People are very imaginative at justifying when they have to. On child benefit, this is also true. But to me there is a gap between the reason most commonly given, that society needs children, and what is the real – or certainly more political – reason: universal child benefits convince the middle classes that at least some of their taxes go on something they would call useful (i.e. something they benefit from directly). But, to my mind at least, these issues of “externalities” (i.e. indirect benefits of having children) and fairness can easily be achieved in other ways. On the first, give tax credits for children. On the second, tax all income.
Even on a practical level, it just will not be possible to close the deficit while also ring-fencing all €20bn spent on social welfare schemes. And more fundamentally, we should be using this crisis as an opportunity to craft the fairest system we can, one that will promote future growth.
The graph above shows the amount spent by the taxpayer on over a dozen main headings of spending in Social Welfare. To understand the scale of these payments, here are three examples:
- The €4.7bn spent on various forms of the State pension would be just enough to pay the wages of every single public servant in the country outside the education and health services for a year.
- The €1.5bn spent on the various widows and deserted wives benefits is similar to the entire higher education budget of €1.7bn (which includes €400m in direct student income support).
- Almost €500m is spent on rent supplements a year, broadly similar to Ireland’s entire overseas aid budget (the amount voted for 2011 for International Cooperation was €533m).
These comparisons hopefully show that even at the smaller end of the scale, these are significant sums of money. The entire national spend on Gaeltacht support (€37m) or on sports (€87m) are almost rounding errors in comparison.
Joining Social Welfare & Revenue
The good news is that the Department of Social Protection is now cross-checking the people in its system with those elsewhere in the Government records. While looking for rogue taxi-drivers and landlords is useful, really the main system that needs to be hooked up to the Department of Social Protection Records is the Revenue Commissioners.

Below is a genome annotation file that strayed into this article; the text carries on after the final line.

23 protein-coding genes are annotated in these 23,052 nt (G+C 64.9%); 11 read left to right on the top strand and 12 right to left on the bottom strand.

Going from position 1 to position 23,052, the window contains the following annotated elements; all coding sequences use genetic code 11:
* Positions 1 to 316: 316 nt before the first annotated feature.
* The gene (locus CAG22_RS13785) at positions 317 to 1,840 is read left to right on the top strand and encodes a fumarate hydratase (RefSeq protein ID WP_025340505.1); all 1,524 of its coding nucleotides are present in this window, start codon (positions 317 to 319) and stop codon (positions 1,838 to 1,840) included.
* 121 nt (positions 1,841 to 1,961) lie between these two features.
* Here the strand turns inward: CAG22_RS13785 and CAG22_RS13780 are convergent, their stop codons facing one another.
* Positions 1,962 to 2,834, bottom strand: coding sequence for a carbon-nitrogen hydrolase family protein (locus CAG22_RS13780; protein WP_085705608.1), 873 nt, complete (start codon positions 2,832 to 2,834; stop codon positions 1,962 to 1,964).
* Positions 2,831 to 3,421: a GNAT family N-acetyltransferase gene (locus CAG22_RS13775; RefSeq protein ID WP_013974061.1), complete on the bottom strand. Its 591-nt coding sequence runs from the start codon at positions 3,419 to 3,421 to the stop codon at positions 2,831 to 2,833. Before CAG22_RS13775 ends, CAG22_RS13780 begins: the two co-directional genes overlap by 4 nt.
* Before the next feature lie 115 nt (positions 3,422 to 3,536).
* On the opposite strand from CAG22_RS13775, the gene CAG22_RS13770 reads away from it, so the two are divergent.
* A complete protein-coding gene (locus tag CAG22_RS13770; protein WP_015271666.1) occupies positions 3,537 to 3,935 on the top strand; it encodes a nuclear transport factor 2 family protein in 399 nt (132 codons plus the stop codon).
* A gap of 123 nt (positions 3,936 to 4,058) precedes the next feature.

My suggestion for Ireland’s Exchequer finances is that all income – from public sector employment, from private sector employment, or from the taxpayer in social welfare – should be treated as part of the household’s income. In Budget 2012 for the first year as a transitional measure, only Universal Social Charge could be levied. Thus, those for whom these measures are almost their entire income would be subject to tax of just 2%. Those for whom these payments are certainly welcome but not the boundary between starvation and survival will see their payments fall 7%. An average saving of 4% across the various social welfare schemes would save about €700m.
The aim from Budget 2013 on, though, should be to integrate USC into the income tax system anyway and thus full tax liability on social welfare income should apply from 2013. This is not for a minute to deny the underlying reason for many of these benefits, such as the “socially optimal” supply of children or ensuring those with disabilities truly have equal opportunity. However, these issues should be dealt with through tax credits, not income loopholes. These tough decisions should be made during 2012. Assuming that half of recipients of any given scheme (apart from unemployment) would be liable for an additional marginal rate of 20%, this would generate additional savings of approximately €1.5bn from 2013 on.
Remember the context. About €7bn in spending cuts is needed from €60bn in discretionary expenditure and social welfare accounts for one third of all discretionary expenditure. Therefore, the question is not whether social welfare should contribute between €2bn and €2.5bn in savings but how. To me, and to hopefully anyone who engages with the issue for more than a minute, blanket cuts in social welfare rates are not the solution. In my opinion, the solution lies in ending the loophole that has kept social welfare out of taxable income. Not only would this help the country balance its books, it would also boost transparency, simplicity and fairness.